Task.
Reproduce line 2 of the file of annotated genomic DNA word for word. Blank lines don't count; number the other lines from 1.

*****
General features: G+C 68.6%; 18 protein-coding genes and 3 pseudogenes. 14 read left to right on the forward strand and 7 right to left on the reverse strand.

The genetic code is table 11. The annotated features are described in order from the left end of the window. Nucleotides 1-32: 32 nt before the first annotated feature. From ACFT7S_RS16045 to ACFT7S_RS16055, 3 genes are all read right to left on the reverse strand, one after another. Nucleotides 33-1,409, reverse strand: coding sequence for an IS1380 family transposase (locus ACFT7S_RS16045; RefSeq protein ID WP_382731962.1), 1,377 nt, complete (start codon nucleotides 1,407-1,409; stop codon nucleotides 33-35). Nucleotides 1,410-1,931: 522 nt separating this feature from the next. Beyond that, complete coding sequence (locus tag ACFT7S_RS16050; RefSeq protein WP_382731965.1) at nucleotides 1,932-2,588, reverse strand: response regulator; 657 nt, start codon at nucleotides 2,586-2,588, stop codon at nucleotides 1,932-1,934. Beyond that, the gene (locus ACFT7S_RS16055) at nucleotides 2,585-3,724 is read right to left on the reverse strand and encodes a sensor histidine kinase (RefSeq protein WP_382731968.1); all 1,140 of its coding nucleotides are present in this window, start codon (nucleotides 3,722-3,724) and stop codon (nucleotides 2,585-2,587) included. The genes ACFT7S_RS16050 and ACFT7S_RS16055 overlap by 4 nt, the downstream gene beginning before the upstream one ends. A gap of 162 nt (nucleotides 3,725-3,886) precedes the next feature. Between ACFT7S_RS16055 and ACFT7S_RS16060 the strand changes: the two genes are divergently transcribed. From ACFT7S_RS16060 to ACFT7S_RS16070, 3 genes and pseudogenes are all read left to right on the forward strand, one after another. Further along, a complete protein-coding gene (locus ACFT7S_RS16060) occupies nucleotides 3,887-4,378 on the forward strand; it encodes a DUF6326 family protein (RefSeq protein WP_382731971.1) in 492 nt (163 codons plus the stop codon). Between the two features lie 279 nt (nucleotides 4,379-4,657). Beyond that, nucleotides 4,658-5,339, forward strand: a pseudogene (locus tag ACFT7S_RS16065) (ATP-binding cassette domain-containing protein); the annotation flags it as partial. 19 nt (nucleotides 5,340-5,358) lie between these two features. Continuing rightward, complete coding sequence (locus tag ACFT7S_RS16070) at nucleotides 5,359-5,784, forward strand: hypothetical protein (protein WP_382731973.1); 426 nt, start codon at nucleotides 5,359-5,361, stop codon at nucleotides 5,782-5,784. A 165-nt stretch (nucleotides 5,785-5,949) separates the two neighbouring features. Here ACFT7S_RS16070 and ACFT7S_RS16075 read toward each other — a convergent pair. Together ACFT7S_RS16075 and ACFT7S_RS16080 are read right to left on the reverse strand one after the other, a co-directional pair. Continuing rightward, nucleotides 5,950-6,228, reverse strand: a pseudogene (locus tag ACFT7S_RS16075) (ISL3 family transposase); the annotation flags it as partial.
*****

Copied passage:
The genetic code is table 11. The annotated features are described in order from the left end of the window. Nucleotides 1-32: 32 nt before the first annotated feature. From ACFT7S_RS16045 to ACFT7S_RS16055, 3 genes are all read right to left on the reverse strand, one after another. Nucleotides 33-1,409, reverse strand: coding sequence for an IS1380 family transposase (locus ACFT7S_RS16045; RefSeq protein ID WP_382731962.1), 1,377 nt, complete (start codon nucleotides 1,407-1,409; stop codon nucleotides 33-35). Nucleotides 1,410-1,931: 522 nt separating this feature from the next. Beyond that, complete coding sequence (locus tag ACFT7S_RS16050; RefSeq protein WP_382731965.1) at nucleotides 1,932-2,588, reverse strand: response regulator; 657 nt, start codon at nucleotides 2,586-2,588, stop codon at nucleotides 1,932-1,934. Beyond that, the gene (locus ACFT7S_RS16055) at nucleotides 2,585-3,724 is read right to left on the reverse strand and encodes a sensor histidine kinase (RefSeq protein WP_382731968.1); all 1,140 of its coding nucleotides are present in this window, start codon (nucleotides 3,722-3,724) and stop codon (nucleotides 2,585-2,587) included. The genes ACFT7S_RS16050 and ACFT7S_RS16055 overlap by 4 nt, the downstream gene beginning before the upstream one ends. A gap of 162 nt (nucleotides 3,725-3,886) precedes the next feature. Between ACFT7S_RS16055 and ACFT7S_RS16060 the strand changes: the two genes are divergently transcribed. From ACFT7S_RS16060 to ACFT7S_RS16070, 3 genes and pseudogenes are all read left to right on the forward strand, one after another. Further along, a complete protein-coding gene (locus ACFT7S_RS16060) occupies nucleotides 3,887-4,378 on the forward strand; it encodes a DUF6326 family protein (RefSeq protein WP_382731971.1) in 492 nt (163 codons plus the stop codon). Between the two features lie 279 nt (nucleotides 4,379-4,657). Beyond that, nucleotides 4,658-5,339, forward strand: a pseudogene (locus tag ACFT7S_RS16065) (ATP-binding cassette domain-containing protein); the annotation flags it as partial. 19 nt (nucleotides 5,340-5,358) lie between these two features. Continuing rightward, complete coding sequence (locus tag ACFT7S_RS16070) at nucleotides 5,359-5,784, forward strand: hypothetical protein (protein WP_382731973.1); 426 nt, start codon at nucleotides 5,359-5,361, stop codon at nucleotides 5,782-5,784. A 165-nt stretch (nucleotides 5,785-5,949) separates the two neighbouring features. Here ACFT7S_RS16070 and ACFT7S_RS16075 read toward each other — a convergent pair. Together ACFT7S_RS16075 and ACFT7S_RS16080 are read right to left on the reverse strand one after the other, a co-directional pair. Continuing rightward, nucleotides 5,950-6,228, reverse strand: a pseudogene (locus tag ACFT7S_RS16075) (ISL3 family transposase); the annotation flags it as partial.